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Civil War Soldiers - Clay

Clay, Cassius M., major-general, U.S. Army, was born in Madison county, Ky., Oct. 19, 1810. He attended Centre college, Ky., and Transylvania university, and was graduated from Yale in 1832. Gen. Clay's career was that of an abolitionist and diplomatist rather than a soldier, though the part he took in war was most creditable to him. Entering the Mexican war as captain of a volunteer company which had already as an organization distinguished itself at Tippecanoe in 1811, he was taken prisoner, in 1847, with several others, while more than 100 miles in advance of the main army, and saved the lives of the party by gallantry and presence of mind. He was appointed by President Lincoln, March 28, 1861, minister to Russia, and was preparing to leave when the national capital was threatened. He enlisted volunteers and organized Clay's battalion, which he commanded until troops from the North arrived, and then left for St. Petersburg, where his influence did much to make the Czar favorable to the Union. Resigning in June, 1862, he accepted a position as major-general of volunteers, which he held until the following March, when he resigned to become again minister to Russia. Gen. Clay was for years a picturesque figure in national politics. Before the war he was an ardent abolitionist, and published, in spite of mob violence, and threats upon his life, a paper called "The True American" which he circulated in Kentucky. He was an important figure in almost every national election until after the defeat of Blaine, in 1884, when he retired to a quiet life at his home, "Whitehall," Ky., where he lived to an extreme old age.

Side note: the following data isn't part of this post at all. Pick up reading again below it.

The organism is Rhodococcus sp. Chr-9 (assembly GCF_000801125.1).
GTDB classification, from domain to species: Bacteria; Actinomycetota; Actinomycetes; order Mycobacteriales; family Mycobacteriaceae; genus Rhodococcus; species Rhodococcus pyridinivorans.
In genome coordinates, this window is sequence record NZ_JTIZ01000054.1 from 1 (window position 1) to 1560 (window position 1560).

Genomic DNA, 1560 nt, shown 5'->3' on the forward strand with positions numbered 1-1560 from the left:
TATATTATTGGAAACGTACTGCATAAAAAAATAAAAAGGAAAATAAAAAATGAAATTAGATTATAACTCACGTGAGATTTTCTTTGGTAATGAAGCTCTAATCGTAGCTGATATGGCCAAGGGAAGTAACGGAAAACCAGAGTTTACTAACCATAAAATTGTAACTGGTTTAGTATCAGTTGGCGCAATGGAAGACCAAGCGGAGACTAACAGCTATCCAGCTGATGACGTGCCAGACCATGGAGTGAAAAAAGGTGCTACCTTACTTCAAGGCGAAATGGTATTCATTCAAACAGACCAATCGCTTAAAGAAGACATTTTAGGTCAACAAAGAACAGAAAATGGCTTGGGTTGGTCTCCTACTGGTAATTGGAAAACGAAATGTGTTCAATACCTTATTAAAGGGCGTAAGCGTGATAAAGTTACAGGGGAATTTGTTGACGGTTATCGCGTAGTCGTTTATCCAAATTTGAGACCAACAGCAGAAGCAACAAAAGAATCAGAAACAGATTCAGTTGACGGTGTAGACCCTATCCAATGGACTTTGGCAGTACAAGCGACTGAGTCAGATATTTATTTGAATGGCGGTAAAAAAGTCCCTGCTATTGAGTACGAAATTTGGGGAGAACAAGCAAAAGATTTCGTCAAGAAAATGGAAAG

Source: The Union Army: A History of Military Affairs in the Loyal States 1861-1865, Volume 8 Biographical, 1908

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